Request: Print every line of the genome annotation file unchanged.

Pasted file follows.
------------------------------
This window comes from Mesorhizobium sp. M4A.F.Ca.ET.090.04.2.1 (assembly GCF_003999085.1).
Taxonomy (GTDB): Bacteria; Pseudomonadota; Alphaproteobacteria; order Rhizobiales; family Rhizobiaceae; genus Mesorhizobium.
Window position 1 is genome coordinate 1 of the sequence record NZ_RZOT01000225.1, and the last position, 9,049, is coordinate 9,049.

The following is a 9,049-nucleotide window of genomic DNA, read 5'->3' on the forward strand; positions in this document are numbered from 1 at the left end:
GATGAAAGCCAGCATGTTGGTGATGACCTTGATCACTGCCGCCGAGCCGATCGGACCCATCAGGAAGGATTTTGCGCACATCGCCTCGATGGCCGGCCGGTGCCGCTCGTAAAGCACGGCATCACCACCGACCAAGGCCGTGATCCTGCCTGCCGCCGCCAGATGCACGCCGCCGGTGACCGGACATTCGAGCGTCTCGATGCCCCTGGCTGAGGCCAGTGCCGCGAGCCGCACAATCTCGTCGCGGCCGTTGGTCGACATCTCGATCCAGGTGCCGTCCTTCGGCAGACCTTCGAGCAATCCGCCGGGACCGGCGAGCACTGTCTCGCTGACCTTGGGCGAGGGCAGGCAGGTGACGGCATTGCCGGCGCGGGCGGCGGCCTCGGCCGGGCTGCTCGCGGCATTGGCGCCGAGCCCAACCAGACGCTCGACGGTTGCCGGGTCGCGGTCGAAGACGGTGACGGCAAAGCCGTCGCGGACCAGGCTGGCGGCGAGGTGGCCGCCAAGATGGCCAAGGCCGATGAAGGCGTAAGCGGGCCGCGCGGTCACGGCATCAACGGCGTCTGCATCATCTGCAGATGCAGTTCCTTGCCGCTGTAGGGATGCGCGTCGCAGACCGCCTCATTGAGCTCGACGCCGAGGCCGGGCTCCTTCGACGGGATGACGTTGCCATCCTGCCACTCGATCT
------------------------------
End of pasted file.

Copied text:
This window comes from Mesorhizobium sp. M4A.F.Ca.ET.090.04.2.1 (assembly GCF_003999085.1).
Taxonomy (GTDB): Bacteria; Pseudomonadota; Alphaproteobacteria; order Rhizobiales; family Rhizobiaceae; genus Mesorhizobium.
Window position 1 is genome coordinate 1 of the sequence record NZ_RZOT01000225.1, and the last position, 9,049, is coordinate 9,049.

The following is a 9,049-nucleotide window of genomic DNA, read 5'->3' on the forward strand; positions in this document are numbered from 1 at the left end:
GATGAAAGCCAGCATGTTGGTGATGACCTTGATCACTGCCGCCGAGCCGATCGGACCCATCAGGAAGGATTTTGCGCACATCGCCTCGATGGCCGGCCGGTGCCGCTCGTAAAGCACGGCATCACCACCGACCAAGGCCGTGATCCTGCCTGCCGCCGCCAGATGCACGCCGCCGGTGACCGGACATTCGAGCGTCTCGATGCCCCTGGCTGAGGCCAGTGCCGCGAGCCGCACAATCTCGTCGCGGCCGTTGGTCGACATCTCGATCCAGGTGCCGTCCTTCGGCAGACCTTCGAGCAATCCGCCGGGACCGGCGAGCACTGTCTCGCTGACCTTGGGCGAGGGCAGGCAGGTGACGGCATTGCCGGCGCGGGCGGCGGCCTCGGCCGGGCTGCTCGCGGCATTGGCGCCGAGCCCAACCAGACGCTCGACGGTTGCCGGGTCGCGGTCGAAGACGGTGACGGCAAAGCCGTCGCGGACCAGGCTGGCGGCGAGGTGGCCGCCAAGATGGCCAAGGCCGATGAAGGCGTAAGCGGGCCGCGCGGTCACGGCATCAACGGCGTCTGCATCATCTGCAGATGCAGTTCCTTGCCGCTGTAGGGATGCGCGTCGCAGACCGCCTCATTGAGCTCGACGCCGAGGCCGGGCTCCTTCGACGGGATGACGTTGCCATCCTGCCACTCGATCT